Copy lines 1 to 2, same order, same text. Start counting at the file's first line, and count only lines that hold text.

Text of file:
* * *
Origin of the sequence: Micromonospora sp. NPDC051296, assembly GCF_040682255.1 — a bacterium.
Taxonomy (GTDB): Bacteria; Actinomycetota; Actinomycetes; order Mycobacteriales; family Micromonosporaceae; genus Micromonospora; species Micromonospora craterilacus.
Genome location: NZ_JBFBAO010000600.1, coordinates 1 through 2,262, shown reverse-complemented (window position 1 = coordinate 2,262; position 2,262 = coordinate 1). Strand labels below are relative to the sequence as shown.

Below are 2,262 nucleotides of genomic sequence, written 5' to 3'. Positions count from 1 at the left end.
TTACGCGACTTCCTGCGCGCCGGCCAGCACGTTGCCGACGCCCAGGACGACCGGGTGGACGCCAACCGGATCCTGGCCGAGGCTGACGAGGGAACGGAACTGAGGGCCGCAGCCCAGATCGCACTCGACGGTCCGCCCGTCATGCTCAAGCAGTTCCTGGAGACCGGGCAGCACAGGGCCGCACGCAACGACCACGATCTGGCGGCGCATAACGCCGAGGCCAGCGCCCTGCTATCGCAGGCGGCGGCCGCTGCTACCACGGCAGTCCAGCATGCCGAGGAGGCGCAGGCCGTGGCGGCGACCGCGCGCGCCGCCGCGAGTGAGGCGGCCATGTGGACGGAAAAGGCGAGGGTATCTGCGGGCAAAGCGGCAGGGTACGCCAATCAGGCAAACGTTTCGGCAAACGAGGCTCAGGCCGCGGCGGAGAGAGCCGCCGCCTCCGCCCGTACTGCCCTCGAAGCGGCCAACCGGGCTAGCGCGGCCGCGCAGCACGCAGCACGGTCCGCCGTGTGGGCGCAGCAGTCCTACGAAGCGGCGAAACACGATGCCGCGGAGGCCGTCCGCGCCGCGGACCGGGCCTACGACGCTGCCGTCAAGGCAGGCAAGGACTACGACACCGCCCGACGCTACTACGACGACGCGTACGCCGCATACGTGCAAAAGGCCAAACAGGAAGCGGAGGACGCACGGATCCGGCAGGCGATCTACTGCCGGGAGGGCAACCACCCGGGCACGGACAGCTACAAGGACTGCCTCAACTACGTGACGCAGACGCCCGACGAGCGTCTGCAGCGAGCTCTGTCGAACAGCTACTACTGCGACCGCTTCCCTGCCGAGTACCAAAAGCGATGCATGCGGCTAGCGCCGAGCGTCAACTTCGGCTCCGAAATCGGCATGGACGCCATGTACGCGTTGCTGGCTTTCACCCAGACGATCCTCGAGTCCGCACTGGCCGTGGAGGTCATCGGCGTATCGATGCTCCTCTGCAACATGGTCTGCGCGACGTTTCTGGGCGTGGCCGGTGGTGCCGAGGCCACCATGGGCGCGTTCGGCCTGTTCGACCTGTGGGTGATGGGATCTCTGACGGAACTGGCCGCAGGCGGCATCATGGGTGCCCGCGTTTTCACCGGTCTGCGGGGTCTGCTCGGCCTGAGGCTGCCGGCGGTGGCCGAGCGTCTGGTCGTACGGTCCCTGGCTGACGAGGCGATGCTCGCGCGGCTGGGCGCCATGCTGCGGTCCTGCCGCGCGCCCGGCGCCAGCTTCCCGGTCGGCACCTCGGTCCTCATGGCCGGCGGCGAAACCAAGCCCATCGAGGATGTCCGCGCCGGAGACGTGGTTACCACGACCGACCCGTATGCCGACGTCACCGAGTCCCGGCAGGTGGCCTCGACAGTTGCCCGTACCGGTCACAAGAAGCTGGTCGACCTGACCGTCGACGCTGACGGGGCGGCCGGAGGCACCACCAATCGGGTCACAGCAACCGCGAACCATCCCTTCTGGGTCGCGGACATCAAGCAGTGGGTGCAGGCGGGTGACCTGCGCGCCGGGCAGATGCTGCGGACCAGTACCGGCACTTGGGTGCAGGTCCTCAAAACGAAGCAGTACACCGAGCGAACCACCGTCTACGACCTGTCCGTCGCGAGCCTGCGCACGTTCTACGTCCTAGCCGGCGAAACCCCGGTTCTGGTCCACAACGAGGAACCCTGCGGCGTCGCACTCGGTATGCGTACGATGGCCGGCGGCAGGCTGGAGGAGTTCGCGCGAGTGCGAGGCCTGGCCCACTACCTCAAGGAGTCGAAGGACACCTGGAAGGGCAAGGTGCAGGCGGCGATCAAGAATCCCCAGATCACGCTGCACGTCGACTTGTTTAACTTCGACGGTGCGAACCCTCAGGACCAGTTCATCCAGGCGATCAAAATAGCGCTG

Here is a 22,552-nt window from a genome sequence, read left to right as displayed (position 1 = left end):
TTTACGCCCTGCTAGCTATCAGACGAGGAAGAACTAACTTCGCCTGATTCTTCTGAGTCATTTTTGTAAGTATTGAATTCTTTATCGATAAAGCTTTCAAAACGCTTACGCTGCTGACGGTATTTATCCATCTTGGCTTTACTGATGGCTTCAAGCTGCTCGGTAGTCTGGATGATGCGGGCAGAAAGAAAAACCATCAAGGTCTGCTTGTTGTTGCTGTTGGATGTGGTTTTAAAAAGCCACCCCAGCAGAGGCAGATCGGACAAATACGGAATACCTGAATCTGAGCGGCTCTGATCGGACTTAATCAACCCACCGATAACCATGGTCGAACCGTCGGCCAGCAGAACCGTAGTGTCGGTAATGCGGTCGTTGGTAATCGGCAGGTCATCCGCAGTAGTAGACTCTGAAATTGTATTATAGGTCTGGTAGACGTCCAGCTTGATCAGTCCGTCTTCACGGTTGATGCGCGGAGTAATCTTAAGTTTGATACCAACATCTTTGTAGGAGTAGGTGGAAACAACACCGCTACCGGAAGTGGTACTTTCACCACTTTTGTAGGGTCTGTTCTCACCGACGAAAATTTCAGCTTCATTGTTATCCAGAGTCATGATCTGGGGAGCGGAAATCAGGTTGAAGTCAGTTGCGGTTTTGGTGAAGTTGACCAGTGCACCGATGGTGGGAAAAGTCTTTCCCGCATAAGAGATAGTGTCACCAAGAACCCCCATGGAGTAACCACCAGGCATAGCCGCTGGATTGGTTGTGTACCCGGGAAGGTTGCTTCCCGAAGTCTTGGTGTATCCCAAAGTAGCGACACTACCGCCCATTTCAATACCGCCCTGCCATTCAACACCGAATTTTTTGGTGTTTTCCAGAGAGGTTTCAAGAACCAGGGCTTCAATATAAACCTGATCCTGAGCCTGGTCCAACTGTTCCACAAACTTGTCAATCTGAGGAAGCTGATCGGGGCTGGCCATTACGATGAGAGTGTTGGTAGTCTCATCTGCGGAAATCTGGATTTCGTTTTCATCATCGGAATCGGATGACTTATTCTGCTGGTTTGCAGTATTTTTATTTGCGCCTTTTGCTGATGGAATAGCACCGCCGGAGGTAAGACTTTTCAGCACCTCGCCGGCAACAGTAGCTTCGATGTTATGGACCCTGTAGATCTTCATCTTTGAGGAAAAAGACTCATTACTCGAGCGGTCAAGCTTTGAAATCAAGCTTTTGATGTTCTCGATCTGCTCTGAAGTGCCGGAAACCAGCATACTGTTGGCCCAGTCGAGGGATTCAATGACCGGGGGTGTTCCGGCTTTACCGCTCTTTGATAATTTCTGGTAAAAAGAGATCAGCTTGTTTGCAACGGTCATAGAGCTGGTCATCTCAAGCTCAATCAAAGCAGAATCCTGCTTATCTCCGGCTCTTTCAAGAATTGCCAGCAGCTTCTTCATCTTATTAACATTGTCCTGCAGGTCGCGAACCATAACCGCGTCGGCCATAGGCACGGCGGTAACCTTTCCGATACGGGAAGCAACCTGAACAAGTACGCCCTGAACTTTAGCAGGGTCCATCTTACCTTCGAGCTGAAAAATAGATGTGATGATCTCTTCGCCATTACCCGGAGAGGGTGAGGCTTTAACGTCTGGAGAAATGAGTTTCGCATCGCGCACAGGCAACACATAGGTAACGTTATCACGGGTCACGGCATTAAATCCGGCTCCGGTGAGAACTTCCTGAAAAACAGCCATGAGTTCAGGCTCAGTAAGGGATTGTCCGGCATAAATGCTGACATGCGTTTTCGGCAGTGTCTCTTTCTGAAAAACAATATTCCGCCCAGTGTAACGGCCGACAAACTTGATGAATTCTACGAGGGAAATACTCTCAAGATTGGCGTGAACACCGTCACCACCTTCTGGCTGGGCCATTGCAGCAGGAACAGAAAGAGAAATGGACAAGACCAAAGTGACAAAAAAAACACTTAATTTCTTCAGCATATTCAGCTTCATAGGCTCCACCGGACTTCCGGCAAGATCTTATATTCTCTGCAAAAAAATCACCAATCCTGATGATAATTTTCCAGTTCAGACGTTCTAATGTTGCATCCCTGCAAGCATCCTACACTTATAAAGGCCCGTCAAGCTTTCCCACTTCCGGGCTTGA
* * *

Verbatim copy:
Origin of the sequence: Micromonospora sp. NPDC051296, assembly GCF_040682255.1 — a bacterium.
Taxonomy (GTDB): Bacteria; Actinomycetota; Actinomycetes; order Mycobacteriales; family Micromonosporaceae; genus Micromonospora; species Micromonospora craterilacus.